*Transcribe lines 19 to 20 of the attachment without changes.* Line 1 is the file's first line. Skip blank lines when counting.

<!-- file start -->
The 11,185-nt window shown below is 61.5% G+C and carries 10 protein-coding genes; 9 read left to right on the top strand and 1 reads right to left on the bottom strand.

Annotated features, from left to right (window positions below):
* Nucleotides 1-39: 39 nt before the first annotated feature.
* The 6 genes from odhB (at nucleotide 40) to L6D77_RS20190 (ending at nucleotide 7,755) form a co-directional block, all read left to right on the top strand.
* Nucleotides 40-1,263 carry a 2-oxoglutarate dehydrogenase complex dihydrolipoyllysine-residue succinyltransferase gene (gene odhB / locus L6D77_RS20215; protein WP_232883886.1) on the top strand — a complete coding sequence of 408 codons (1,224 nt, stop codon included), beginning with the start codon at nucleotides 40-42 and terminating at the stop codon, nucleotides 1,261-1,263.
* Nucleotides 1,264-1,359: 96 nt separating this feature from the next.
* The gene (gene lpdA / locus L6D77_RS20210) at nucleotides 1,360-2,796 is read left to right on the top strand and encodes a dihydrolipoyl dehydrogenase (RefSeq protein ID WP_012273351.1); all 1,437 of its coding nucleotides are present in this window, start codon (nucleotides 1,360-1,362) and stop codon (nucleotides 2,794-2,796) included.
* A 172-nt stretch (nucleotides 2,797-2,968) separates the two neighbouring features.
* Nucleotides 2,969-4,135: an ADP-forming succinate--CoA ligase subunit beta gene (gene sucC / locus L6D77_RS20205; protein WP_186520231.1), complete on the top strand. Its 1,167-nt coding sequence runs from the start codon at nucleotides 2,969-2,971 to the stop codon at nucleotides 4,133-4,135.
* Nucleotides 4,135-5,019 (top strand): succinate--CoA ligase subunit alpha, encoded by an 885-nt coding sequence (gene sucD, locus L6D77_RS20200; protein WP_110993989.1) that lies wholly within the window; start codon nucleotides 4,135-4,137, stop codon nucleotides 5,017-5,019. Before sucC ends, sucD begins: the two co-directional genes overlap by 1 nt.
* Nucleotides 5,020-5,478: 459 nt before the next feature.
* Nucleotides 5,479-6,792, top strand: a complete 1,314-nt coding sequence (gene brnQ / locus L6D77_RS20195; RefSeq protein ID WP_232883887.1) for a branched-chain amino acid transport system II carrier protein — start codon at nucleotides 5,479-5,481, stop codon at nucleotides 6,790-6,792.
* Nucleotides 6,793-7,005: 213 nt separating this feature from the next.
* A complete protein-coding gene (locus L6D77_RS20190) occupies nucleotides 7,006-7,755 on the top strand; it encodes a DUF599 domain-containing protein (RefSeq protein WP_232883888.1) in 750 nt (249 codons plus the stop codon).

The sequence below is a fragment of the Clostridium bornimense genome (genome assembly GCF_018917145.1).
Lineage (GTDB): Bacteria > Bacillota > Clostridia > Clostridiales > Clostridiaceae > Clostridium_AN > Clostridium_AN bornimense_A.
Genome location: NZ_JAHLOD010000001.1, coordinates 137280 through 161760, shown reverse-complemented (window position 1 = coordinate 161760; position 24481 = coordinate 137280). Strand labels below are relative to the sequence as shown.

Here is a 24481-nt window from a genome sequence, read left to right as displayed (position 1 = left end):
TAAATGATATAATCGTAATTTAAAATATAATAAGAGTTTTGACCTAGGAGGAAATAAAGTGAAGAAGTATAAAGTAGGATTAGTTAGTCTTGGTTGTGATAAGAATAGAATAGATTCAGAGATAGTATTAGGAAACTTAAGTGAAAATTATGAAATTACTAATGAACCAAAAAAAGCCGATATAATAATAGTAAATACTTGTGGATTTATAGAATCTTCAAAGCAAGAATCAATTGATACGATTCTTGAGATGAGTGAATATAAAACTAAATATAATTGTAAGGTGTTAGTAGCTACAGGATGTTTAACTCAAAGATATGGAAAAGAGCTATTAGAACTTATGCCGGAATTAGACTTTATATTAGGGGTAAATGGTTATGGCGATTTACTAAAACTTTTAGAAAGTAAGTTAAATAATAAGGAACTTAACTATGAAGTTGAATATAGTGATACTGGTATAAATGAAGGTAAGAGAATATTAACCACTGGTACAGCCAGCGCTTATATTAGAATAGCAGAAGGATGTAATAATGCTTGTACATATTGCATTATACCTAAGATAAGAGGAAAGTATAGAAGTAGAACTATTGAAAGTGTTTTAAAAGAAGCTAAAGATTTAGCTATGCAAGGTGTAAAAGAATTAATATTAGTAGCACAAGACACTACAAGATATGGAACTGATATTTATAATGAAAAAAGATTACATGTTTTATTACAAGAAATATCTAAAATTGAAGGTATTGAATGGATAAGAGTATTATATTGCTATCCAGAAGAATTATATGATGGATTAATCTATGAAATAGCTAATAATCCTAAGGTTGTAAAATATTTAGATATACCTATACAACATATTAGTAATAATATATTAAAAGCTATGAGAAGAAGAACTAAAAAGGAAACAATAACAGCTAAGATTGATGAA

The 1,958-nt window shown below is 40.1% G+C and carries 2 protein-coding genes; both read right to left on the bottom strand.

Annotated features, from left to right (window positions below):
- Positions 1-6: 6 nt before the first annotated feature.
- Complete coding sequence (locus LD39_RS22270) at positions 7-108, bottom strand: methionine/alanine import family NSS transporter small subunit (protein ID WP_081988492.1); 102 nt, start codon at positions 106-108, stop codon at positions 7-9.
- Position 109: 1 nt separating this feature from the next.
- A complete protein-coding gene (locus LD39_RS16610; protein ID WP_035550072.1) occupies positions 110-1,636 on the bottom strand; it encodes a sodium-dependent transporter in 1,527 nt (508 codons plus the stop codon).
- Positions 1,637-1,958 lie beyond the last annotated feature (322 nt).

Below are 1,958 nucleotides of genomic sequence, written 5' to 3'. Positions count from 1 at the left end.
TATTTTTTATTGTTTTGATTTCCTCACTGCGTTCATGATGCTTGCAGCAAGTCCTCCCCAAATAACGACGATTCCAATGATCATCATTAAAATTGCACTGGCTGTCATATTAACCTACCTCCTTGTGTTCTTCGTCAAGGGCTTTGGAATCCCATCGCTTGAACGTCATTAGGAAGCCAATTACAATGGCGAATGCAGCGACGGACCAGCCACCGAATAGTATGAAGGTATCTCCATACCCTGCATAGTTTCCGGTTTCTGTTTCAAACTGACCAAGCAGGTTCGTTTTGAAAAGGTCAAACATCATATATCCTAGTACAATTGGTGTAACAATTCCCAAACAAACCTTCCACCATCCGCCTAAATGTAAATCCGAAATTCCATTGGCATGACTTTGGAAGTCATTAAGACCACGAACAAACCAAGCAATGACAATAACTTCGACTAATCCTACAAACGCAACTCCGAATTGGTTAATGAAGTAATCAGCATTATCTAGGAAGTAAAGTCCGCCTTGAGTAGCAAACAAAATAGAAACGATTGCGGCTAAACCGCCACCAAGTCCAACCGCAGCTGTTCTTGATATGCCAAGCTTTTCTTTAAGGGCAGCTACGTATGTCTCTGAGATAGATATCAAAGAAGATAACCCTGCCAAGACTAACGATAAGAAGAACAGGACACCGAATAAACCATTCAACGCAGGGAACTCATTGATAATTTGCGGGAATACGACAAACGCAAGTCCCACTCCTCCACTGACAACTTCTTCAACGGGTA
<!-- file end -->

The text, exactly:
TAAATGATATAATCGTAATTTAAAATATAATAAGAGTTTTGACCTAGGAGGAAATAAAGTGAAGAAGTATAAAGTAGGATTAGTTAGTCTTGGTTGTGATAAGAATAGAATAGATTCAGAGATAGTATTAGGAAACTTAAGTGAAAATTATGAAATTACTAATGAACCAAAAAAAGCCGATATAATAATAGTAAATACTTGTGGATTTATAGAATCTTCAAAGCAAGAATCAATTGATACGATTCTTGAGATGAGTGAATATAAAACTAAATATAATTGTAAGGTGTTAGTAGCTACAGGATGTTTAACTCAAAGATATGGAAAAGAGCTATTAGAACTTATGCCGGAATTAGACTTTATATTAGGGGTAAATGGTTATGGCGATTTACTAAAACTTTTAGAAAGTAAGTTAAATAATAAGGAACTTAACTATGAAGTTGAATATAGTGATACTGGTATAAATGAAGGTAAGAGAATATTAACCACTGGTACAGCCAGCGCTTATATTAGAATAGCAGAAGGATGTAATAATGCTTGTACATATTGCATTATACCTAAGATAAGAGGAAAGTATAGAAGTAGAACTATTGAAAGTGTTTTAAAAGAAGCTAAAGATTTAGCTATGCAAGGTGTAAAAGAATTAATATTAGTAGCACAAGACACTACAAGATATGGAACTGATATTTATAATGAAAAAAGATTACATGTTTTATTACAAGAAATATCTAAAATTGAAGGTATTGAATGGATAAGAGTATTATATTGCTATCCAGAAGAATTATATGATGGATTAATCTATGAAATAGCTAATAATCCTAAGGTTGTAAAATATTTAGATATACCTATACAACATATTAGTAATAATATATTAAAAGCTATGAGAAGAAGAACTAAAAAGGAAACAATAACAGCTAAGATTGATGAA

The 1,958-nt window shown below is 40.1% G+C and carries 2 protein-coding genes; both read right to left on the bottom strand.